NEWSLETTER

Edward Durell Stone: A Belated Appreciation by Hicks Stone

Edward Durell Stone: A Belated Appreciation by Hicks Stone

Pops-Hicks-Agrigento-1959Edward Durell Stone was my father. Father and I had a tenuous and at times a difficult relationship. He would have found it both comically improbable and deeply touching if he had been aware that I had written his biography. Even though our relationship was distant, I had a closely-held but deeply-seated admiration for his achievements. The underlying impetus to write his biography extends back to my childhood in New York during the 1960s. Anyone who came of age during those years recalls them as a time when activists would champion the rights of people unjustly relegated to living life at the margins of society. It was this sensitivity to injustice and an activist’s desire to right wrongs that set me on the course that led me to submit a proposal to Rizzoli for my father’s biography in the spring of 2008. Simply stated, Father has been unfairly treated for over a half-century, and the time for him to be accorded the simple decency, recognition and respect that he deserves from the architectural community is long overdue.

 

 

Docomomo US begins next phase of new website

After more than a year of planning, research and development, Docomomo US is pleased to be embarking on a next phase for the Docomomo US website. Redesigned to be more visual with a simpler user experience, the new site feature new functionality as well as content from the current website and Docomomo US’ important Register of modern buildings and sites.

Discussing modernism One Building, One Brew at a time

By Allee Davis, Secretary of Docomomo-US/Greater Philadelphia
Senior Preservation Associate, SS United States Conservancy

The Philadelphia Chapter recently held its first happy hour as part of their new series, One Building One Brew. The group gathered at the Rohm and Haas Building (George M. Ewing & Company and Pietro Belluschi, 1964) where they engaged in a lively discussion led by Ben Leech, Bradley Maule, and William Whitaker.

Update: Future for Breuer Library is unclear

News surrounding Marcel Breuer-designed buildings across the country continues to hold surprises, including Atlanta’s Central Library Building. Last week, as Docomomo US awarded the restoration of The Met Breuer with a Citation of Merit in the 2016 Modernism in America Awards, Atlanta’s City Councilman C.T. Martin brought forth an unexpected resolution approving the demolition "a new library be built at its present location" for the Central Library. This stunning development quickly mobilized advocates for the Library including Friends of the Central Atlanta Library (FOCAL), Docomomo US/Georgia and Docomomo US who draft letters of response. Advocates also launched a petition calling for the “Atlanta-Fulton Public Library System Board of Trustees to take action to protect the Central Library and Library System Headquarters Building.”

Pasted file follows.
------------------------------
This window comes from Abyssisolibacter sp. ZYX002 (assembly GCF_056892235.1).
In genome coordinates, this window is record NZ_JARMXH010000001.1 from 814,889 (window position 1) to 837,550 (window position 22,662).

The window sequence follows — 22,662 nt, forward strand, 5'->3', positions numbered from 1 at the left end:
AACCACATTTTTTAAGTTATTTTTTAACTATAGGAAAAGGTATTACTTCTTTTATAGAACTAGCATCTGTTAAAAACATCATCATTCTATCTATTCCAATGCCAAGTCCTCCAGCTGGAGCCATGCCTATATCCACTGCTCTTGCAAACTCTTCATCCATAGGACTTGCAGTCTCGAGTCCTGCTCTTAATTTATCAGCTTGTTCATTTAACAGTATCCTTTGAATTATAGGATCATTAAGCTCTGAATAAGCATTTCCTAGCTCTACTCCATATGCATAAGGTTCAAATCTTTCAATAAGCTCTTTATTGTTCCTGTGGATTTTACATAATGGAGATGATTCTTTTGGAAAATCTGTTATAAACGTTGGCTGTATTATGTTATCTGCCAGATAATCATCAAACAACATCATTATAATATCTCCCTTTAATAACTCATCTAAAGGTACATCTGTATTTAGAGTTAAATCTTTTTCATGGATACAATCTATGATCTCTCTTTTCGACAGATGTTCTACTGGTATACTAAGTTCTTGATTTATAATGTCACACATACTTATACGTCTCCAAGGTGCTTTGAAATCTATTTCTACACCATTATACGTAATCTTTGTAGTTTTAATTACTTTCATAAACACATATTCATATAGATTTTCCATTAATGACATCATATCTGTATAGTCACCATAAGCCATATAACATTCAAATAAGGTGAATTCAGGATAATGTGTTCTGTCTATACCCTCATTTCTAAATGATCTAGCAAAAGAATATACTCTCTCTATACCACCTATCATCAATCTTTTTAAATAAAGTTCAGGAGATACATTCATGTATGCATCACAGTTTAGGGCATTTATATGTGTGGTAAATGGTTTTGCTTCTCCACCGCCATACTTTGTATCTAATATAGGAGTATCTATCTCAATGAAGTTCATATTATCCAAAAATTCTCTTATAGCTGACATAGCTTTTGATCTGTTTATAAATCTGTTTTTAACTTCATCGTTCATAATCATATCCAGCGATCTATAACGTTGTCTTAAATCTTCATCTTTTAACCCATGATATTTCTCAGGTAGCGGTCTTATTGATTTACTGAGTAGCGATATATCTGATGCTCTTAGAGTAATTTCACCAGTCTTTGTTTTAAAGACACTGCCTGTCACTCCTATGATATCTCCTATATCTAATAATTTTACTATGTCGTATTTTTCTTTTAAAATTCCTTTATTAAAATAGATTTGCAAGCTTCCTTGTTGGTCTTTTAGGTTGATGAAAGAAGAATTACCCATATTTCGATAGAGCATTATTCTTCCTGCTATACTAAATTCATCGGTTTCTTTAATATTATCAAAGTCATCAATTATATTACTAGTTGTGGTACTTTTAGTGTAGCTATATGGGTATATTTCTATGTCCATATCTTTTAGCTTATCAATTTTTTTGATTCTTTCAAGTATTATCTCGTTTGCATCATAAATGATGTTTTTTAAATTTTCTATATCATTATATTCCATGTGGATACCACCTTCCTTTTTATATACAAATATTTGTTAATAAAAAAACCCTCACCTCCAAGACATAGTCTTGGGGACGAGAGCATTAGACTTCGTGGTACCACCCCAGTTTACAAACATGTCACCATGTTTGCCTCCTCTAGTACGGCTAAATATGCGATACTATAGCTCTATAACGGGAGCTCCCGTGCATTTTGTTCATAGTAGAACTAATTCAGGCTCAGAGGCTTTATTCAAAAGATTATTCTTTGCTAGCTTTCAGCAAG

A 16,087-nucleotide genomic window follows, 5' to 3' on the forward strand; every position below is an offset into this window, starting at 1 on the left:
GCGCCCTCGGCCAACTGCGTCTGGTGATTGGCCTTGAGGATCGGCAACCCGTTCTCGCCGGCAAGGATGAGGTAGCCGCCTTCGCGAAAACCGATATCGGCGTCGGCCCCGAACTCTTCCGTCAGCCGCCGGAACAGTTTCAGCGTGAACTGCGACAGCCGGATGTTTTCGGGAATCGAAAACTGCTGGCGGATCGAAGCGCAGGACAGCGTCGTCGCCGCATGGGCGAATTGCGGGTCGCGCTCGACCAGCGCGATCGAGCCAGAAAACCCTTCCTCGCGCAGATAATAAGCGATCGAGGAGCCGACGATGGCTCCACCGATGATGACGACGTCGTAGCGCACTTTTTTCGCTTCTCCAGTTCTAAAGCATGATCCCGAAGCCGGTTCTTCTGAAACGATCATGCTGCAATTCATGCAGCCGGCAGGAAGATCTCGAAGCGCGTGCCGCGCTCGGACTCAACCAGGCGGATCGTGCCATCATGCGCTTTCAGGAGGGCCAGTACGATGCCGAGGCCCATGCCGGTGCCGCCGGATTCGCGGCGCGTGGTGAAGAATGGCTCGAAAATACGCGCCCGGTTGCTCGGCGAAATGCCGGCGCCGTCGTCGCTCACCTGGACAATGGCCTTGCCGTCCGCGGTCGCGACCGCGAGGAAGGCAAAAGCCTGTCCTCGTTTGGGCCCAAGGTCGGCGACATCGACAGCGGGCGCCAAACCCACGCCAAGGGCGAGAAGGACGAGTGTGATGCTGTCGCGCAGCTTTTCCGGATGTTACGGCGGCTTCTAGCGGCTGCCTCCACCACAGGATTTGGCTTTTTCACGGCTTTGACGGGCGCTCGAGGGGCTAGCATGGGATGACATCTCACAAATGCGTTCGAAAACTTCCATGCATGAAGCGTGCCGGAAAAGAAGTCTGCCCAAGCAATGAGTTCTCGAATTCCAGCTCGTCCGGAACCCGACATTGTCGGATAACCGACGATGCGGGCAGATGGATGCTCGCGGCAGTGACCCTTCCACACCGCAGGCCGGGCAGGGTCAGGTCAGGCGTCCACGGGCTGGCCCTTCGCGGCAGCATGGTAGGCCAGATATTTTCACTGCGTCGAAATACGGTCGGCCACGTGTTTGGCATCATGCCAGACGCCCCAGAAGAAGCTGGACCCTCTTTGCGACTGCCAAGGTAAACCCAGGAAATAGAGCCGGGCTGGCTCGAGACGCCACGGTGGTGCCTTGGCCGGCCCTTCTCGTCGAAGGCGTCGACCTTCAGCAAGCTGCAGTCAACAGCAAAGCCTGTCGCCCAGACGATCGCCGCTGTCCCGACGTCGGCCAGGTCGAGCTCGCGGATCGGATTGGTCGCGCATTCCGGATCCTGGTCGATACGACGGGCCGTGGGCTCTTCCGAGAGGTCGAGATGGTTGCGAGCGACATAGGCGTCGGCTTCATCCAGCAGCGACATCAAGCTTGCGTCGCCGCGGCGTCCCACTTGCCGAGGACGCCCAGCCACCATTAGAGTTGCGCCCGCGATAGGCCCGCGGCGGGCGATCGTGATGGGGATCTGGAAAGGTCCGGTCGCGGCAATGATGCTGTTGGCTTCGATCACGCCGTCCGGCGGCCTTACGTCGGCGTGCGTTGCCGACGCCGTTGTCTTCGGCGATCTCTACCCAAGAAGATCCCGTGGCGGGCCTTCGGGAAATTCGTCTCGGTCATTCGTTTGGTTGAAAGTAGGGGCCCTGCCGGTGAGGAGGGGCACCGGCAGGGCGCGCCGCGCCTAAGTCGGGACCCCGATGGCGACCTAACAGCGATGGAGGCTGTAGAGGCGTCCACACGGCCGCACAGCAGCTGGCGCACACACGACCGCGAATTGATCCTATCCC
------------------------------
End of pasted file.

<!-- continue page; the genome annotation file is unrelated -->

Minnesota's 2016 Mod Mixer

Docomomo US MN’s annual spring Mod Mixer brings together Modernism enthusiasts from across the Minneapolis-St. Paul metro at a local Modern furniture store. The Mixer is just one of the many events Docomomo US MN hosts throughout the year to stimulate an interest in and educate the public about Modern design in Minnesota and to advocate for its preservation.

An Affair to Remember

By Docomomo US/New York - Tristate

On Wednesday, June 15th, the Docomomo US New York/Tri-State chapter celebrated the legacy of the iconic, Philip Johnson-designed Four Seasons Restaurant in Manhattan with their second biannual fundraising event, A Modern Affair. This event was designed to build on the success of the chapter’s first fundraiser, held in 2014 at the Alvar Aalto Rooms of the Edgar J. Kaufmann Conference Center, and to benefit the preservation education and advocacy efforts of the chapter. A Modern Affair also offered an opportunity to honor Phyllis Lambert, whose vision enabled the creation of the landmark interior space.

The Nuclear Reactor Building Saga Continues

By Eugenia Woo, Docomomo US/WEWA

The National Register-listed Nuclear Reactor Building isn't looking too good these days. The University of Washington (UW) erected a chain link fence around the site in May to prepare for demolition. On June 20, the University began deconstructing the building—WITHOUT a demolition permit. The UW submitted a demolition application in early May but evidently just could not wait to start destroying this significant structure.

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